"Mysteries of the Old Testament"
Leonard J. Gleeson | Bayswater, Victoria Australia | 09/04/2004
(4 out of 5 stars)
This BBC/ Discovery Channel show is in 3 parts (Joseph; Joshua; David), and all are very well
produced, with good re-enactments, computer simulations, location shots and the advice of the
most relevant experts worldwide.
"Joseph and the Coat of Many Colors" is the weakest of the 3 parts, despite its very good
production quality, because the existing knowledge of Joseph is poor, being totally without
agreement amongst the experts, and with no hard evidence. Hence this Joseph part goes off
in many well-produced tangents without coming up with any acceptable outcome. It seems
to adopt assumptions, such as the date when Joseph actually lived, which is certainly not
well agreed upon; and other ambiguous notions are put forward. The final flaw is that the
"new-age" author David Rohl is put in amongst expert guests; his credibility is mainly based
on his book, which is of rather doubtful historical accuracy or academic value.
"Joshua and the Walls of Jerico" is next, and is a much more coherent work, which culminates
in a firm, reliable conclusion. But be warned: this is not a children's retelling or a documentary
for fundamentalists, since this ruthlessly critical view of the Biblical account strips away the
traditions to reveal a rather bare, even miserable historical basis. But then the metaphorical,
figurative meaning of the Joshua story becomes clear, and is finally seen to be much more
important than the rather unhistorical tale itself.
"David and Goliath" is the final show, and it too has a modern, totally frank look at the career
of King David. After some informative studies of slings (against Goliath) and lyres (played for
King Saul) the conclusions are, again, not for children's bedtime stories or fundamentalists. It
shows David to have been a ruthless monarch, quite prepared to kill, or have killed, anyone who
stood in his way, such as Saul, or his own son Absolom; but then, as the commentary states,
this was the norm in the ancient world, with many "great" leaders, such as Constantine and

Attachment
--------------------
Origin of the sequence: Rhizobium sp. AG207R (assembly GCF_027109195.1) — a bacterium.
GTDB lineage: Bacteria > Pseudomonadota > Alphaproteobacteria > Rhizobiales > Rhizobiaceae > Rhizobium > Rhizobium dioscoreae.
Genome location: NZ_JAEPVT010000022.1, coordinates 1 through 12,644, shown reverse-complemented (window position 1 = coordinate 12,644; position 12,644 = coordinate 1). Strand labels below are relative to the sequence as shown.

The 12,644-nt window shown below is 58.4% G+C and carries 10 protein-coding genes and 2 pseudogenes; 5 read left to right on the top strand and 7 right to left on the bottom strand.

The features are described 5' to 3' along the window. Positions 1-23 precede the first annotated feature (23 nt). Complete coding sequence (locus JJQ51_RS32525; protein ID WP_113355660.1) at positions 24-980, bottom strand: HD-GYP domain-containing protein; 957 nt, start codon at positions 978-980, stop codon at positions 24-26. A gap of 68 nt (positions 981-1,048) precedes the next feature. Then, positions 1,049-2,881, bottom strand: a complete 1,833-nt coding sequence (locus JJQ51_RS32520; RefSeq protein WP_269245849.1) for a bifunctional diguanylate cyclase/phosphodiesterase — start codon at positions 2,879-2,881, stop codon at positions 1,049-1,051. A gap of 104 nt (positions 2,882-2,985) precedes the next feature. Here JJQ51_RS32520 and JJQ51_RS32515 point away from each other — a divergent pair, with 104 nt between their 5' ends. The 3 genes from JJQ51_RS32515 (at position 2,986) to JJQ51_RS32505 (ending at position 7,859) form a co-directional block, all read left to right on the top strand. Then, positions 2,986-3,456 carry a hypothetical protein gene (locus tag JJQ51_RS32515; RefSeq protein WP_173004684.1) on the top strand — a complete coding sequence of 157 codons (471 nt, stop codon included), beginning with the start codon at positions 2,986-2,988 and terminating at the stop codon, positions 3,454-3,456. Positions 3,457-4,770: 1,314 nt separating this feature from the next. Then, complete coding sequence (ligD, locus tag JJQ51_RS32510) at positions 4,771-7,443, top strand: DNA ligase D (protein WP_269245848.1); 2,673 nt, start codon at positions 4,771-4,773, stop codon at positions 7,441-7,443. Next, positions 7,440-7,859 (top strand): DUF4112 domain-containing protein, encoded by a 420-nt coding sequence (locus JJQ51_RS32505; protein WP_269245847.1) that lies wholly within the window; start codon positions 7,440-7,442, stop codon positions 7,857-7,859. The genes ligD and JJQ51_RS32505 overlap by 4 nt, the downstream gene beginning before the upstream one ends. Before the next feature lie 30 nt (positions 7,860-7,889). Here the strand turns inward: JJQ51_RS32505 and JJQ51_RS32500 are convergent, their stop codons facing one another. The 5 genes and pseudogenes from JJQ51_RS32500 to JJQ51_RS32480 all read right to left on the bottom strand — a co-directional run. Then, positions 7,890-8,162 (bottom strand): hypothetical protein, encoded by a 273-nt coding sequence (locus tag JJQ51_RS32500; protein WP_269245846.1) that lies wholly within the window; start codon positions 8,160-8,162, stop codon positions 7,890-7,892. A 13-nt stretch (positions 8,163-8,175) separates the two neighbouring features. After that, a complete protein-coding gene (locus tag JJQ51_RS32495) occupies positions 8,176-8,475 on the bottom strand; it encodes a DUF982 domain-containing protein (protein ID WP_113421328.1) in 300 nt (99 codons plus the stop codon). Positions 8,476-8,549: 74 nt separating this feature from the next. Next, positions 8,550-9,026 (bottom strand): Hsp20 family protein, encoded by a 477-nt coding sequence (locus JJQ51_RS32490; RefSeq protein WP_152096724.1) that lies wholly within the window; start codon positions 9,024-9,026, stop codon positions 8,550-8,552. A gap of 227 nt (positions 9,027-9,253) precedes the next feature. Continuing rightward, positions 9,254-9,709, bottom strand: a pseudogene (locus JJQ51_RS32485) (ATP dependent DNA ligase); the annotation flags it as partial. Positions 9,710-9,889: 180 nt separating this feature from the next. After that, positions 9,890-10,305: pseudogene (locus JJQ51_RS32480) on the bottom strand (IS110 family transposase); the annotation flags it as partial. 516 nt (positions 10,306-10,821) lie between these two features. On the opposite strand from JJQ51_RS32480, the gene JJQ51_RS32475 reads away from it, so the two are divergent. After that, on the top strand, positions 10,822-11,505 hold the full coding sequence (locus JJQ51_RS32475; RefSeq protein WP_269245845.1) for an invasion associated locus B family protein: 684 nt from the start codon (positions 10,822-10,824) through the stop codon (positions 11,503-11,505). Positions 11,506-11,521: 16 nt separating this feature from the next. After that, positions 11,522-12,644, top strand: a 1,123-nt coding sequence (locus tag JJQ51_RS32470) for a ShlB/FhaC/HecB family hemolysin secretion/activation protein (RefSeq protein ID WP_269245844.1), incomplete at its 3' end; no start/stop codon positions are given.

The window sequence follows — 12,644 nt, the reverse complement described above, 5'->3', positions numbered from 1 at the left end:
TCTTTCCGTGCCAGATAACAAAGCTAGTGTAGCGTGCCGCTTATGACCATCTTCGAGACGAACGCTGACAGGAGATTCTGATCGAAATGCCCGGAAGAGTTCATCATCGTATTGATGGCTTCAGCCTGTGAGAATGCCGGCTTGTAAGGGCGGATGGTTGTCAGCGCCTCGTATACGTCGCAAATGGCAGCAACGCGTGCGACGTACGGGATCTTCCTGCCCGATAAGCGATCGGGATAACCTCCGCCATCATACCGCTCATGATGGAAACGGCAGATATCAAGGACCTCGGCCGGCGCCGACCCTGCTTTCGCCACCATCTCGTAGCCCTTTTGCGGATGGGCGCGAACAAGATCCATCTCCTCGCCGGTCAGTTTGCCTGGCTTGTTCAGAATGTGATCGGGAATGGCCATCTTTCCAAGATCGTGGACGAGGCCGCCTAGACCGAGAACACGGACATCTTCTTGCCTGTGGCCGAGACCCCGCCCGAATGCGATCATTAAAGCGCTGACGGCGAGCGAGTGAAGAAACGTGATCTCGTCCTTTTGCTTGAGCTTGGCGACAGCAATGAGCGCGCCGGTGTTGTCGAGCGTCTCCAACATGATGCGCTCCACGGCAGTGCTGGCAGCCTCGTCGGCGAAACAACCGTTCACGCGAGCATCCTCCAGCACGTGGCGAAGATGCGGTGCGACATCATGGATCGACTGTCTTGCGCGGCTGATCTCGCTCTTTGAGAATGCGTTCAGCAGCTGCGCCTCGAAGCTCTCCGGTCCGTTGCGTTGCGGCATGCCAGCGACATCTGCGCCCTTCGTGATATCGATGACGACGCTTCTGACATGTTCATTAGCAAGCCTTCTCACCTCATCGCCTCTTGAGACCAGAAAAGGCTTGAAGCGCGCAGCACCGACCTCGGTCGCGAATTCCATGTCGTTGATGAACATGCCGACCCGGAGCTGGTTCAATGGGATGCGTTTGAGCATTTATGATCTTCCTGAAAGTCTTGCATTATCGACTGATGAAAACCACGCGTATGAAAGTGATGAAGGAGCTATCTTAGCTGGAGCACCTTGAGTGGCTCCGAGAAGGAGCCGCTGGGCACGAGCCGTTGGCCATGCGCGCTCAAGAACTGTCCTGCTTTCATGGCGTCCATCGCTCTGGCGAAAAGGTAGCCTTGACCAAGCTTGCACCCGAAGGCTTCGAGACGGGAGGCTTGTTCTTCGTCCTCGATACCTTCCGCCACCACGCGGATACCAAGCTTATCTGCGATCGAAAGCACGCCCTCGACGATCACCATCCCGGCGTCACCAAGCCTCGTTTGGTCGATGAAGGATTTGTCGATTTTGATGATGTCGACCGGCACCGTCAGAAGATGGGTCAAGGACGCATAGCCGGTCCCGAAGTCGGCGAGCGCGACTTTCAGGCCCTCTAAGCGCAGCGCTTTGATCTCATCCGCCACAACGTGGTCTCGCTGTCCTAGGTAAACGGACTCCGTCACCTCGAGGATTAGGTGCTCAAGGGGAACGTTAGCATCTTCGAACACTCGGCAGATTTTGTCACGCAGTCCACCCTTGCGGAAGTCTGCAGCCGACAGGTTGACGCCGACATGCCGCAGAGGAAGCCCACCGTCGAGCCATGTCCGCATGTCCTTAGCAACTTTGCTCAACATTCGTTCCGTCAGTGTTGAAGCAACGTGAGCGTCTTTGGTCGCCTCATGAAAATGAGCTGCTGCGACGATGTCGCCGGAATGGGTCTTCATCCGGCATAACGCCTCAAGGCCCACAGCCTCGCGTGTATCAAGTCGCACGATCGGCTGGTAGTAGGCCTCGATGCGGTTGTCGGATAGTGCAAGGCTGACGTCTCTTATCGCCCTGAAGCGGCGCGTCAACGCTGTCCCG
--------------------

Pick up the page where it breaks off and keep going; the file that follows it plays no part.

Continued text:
Cleopatra, being equally ruthless.
Joseph's story is Good, Joshua's is poor.
The Tenor | 01/06/2007
(1 out of 5 stars)
"While the analysis of Joseph's story is quite good and commendable, BBC did a poor job in gathering information about the reality of Joshua's conquests. It's biased and arrives at a farfetched conclusion that the story of Jericho is a myth. The archaeologists chosen are not authoritative and seem biased against the Bible record which weakens the conclusion. At the end they seem to infer that we have to accept the story of Joshua as mere hope and faith that the promised land was all people's desires towards liberation and freedom. Why can't we accept the Bible by faith rather than try to explain everything scientifically. Archaeology cannot provide all the answers, especially when the archaelogists are biased."
Facts and Faith
James F. McGrath | Indianapolis, Indiana, USA | 04/03/2007
(5 out of 5 stars)
"As a religion professor specializing in the Bible, I cannot recommend this documentary highly enough. I will limit my comments to the episode on Joshua and Jericho, excerpts of which I show in my class each semester. Although this documentary is rather more disconcerting for conservative believers than another that I also show, Mysteries of the Bible: Joshua at the Walls of Jericho, it is in many ways more useful. It includes not only the classic evidence from Kenyon's archaeological work at Jericho, but also considerations from fields as diverse as acoustics and genetics. It includes the most recent scholarship, including the studies of the highland settlements by Israel Finkelstein, the work on the continuity of pottery styles by William Dever and others, as well as extremely recent (and thus still ongoing) research on the relations between Israelites and Canaanites from a genetic standpoint.
The most recent evidence confirms what historians had suspected for some time, namely that the majority of the Israelites did not come from elsewhere, but from the land of Canaan itself.
The message of the documentary, however, is not only fair but extremely powerful, in showing that the story, while not historical, continues to be meaningful, in terms of its abiding message about freedom. Avery Brooks does a wonderful job of both guiding the viewer through the issues and evidence, and in expressing the emotional power of the story.
The presentation may seem to some to be one-sided, but while there is significant disagreement on various details among historians and Biblical archaeologists, there is nearly universal agreement on two points, which are accurately conveyed by the documentary. First, when there are both kinds of evidence, archaeological evidence takes priority, since it gives us direct access to the time in question, whereas any texts that may have been written will have been written later (in some cases much later). Second, there is simply no way to take the archaeological evidence seriously and to believe that the Biblical account in Joshua is a straightforward factual account. It may contain historical details that are accurate, and may reflect actual battles fought over a longer period of time, but that is to say that it may have some genuine historical information in it, which many historians agree. But there is a big gap between this historical approach and its conclusions, and the conservative viewpoint that the story provides factual details and does so inerrantly. To believe the latter, one has to ignore the evidence from so many other fields of inquiry that it is all but impossible for any honest thinking individual to do so.
I discuss these matters further on my blog at [...]"